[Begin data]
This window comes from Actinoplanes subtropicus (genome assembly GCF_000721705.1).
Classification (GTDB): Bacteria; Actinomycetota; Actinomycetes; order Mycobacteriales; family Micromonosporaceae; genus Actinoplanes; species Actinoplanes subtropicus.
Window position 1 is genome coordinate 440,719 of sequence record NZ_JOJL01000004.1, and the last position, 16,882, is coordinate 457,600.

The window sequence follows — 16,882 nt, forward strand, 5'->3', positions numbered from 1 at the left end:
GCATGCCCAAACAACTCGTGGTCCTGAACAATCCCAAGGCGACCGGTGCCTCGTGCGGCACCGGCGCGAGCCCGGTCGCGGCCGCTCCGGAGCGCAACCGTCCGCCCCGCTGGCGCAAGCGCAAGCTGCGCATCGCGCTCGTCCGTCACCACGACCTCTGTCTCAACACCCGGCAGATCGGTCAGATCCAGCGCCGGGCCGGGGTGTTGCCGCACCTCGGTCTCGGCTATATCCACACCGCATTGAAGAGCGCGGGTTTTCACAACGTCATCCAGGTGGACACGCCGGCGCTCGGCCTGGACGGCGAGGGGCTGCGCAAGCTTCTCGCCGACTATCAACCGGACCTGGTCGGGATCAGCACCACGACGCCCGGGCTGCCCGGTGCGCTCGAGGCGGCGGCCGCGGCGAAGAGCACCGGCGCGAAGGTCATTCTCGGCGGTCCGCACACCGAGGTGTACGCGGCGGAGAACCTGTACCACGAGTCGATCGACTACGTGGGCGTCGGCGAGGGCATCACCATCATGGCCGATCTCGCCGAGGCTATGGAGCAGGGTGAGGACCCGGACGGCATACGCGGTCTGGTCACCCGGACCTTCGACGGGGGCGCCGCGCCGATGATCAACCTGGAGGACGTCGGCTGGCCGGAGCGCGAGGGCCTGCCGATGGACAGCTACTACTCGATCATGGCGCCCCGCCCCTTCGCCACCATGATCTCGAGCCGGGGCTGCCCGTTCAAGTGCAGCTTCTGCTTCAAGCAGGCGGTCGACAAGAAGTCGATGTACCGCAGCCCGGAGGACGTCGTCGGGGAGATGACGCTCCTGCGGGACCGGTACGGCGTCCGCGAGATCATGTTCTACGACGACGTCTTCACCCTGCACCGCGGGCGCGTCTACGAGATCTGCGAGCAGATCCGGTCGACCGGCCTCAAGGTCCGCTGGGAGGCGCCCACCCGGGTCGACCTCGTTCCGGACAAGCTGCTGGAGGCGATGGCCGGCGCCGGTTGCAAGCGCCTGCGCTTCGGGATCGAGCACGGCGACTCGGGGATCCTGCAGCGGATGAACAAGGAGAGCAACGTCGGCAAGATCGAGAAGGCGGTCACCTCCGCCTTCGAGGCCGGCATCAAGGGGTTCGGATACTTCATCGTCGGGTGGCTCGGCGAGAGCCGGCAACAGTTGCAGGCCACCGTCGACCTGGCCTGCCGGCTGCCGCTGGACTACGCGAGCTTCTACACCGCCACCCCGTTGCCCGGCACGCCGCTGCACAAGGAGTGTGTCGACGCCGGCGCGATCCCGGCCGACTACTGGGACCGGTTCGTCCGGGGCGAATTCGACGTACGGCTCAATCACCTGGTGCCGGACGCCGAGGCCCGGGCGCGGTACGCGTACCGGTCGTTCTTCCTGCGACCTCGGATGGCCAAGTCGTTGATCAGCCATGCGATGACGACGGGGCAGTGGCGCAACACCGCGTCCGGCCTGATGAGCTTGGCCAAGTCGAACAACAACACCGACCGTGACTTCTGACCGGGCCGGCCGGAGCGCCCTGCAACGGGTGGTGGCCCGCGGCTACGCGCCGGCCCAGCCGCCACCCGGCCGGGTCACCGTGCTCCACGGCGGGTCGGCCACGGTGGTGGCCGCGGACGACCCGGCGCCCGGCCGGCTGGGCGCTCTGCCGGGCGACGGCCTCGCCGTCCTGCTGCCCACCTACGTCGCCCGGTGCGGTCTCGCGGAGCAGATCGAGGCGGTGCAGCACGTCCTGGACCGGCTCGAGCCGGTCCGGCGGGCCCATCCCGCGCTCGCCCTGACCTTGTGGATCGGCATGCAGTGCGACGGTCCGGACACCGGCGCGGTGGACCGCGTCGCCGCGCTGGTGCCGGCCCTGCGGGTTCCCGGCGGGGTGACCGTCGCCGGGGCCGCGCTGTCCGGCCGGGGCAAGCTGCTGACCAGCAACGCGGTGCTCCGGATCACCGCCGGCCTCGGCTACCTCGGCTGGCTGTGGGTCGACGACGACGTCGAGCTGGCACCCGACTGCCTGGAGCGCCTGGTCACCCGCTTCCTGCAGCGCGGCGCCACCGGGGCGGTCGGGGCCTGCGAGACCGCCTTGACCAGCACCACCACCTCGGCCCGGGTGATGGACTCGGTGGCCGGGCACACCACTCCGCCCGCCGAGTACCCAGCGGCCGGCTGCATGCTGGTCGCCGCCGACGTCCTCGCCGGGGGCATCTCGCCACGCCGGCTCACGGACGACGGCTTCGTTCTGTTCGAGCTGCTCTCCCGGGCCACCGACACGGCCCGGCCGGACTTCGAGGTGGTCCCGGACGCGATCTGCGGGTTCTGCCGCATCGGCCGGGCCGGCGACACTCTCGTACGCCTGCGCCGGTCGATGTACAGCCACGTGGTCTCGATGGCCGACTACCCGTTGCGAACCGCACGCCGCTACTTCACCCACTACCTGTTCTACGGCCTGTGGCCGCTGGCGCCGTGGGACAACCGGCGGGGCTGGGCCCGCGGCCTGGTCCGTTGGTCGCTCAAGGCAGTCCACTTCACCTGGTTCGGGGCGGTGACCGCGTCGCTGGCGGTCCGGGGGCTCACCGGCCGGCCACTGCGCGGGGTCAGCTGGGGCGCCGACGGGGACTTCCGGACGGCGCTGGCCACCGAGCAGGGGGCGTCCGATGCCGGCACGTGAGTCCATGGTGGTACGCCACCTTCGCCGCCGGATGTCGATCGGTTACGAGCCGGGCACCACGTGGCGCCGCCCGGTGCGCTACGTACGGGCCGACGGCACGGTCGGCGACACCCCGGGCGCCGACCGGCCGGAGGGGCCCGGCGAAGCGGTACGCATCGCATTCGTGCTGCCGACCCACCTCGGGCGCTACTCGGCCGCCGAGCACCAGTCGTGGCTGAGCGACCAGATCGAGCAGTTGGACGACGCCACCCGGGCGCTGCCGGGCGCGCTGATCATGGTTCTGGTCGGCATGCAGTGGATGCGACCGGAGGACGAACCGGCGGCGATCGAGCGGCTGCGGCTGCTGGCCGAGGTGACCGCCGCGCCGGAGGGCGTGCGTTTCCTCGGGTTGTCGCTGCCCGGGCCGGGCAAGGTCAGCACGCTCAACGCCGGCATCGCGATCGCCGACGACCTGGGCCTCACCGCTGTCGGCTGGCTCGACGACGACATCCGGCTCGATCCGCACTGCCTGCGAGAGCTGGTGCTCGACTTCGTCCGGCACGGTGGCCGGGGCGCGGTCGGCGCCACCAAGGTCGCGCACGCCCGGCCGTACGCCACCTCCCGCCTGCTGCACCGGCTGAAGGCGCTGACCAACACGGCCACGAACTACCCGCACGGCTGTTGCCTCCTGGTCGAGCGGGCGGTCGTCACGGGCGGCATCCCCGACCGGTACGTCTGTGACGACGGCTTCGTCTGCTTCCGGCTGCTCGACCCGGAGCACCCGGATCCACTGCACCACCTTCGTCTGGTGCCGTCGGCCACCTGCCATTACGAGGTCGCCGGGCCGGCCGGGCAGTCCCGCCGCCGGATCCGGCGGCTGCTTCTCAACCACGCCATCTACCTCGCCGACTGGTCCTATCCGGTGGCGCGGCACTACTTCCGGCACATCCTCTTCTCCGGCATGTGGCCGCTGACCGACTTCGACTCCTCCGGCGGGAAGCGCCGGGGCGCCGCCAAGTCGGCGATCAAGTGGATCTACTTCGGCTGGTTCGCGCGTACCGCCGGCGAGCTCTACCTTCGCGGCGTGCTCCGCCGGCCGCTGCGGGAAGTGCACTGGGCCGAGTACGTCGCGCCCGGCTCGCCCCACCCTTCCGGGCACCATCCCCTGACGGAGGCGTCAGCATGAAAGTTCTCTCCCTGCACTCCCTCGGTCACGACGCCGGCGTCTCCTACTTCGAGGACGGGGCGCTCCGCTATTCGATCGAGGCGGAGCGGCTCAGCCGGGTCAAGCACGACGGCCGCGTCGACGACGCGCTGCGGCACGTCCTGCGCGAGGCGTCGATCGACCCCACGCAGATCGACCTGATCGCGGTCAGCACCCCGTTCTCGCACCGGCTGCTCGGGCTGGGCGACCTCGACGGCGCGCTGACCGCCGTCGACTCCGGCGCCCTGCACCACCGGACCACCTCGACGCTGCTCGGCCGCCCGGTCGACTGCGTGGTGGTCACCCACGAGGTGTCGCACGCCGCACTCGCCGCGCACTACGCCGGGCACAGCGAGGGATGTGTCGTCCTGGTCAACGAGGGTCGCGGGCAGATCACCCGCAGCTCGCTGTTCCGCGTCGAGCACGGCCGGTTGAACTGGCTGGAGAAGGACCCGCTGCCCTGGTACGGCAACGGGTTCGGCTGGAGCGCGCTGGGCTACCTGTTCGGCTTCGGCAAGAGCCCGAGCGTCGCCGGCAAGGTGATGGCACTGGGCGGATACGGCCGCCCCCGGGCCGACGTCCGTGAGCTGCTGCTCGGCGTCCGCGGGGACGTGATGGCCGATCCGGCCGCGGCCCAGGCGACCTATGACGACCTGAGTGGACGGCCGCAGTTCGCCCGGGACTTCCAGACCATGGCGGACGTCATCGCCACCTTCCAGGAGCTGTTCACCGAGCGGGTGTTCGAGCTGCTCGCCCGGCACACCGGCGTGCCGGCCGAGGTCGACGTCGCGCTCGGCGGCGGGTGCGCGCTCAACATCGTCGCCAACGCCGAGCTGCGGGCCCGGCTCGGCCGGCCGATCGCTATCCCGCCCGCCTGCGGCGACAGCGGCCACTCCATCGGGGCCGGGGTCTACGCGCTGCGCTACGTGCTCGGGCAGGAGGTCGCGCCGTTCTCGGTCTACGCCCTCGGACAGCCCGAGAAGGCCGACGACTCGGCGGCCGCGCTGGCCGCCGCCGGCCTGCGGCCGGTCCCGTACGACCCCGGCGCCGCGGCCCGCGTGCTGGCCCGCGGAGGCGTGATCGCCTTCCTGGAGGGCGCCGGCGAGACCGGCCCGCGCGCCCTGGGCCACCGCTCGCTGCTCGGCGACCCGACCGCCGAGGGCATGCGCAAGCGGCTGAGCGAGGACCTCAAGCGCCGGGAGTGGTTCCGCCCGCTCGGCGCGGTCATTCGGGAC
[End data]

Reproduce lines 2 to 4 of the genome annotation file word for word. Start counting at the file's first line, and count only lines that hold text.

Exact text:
Classification (GTDB): Bacteria; Actinomycetota; Actinomycetes; order Mycobacteriales; family Micromonosporaceae; genus Actinoplanes; species Actinoplanes subtropicus.
Window position 1 is genome coordinate 440,719 of sequence record NZ_JOJL01000004.1, and the last position, 16,882, is coordinate 457,600.

The window sequence follows — 16,882 nt, forward strand, 5'->3', positions numbered from 1 at the left end: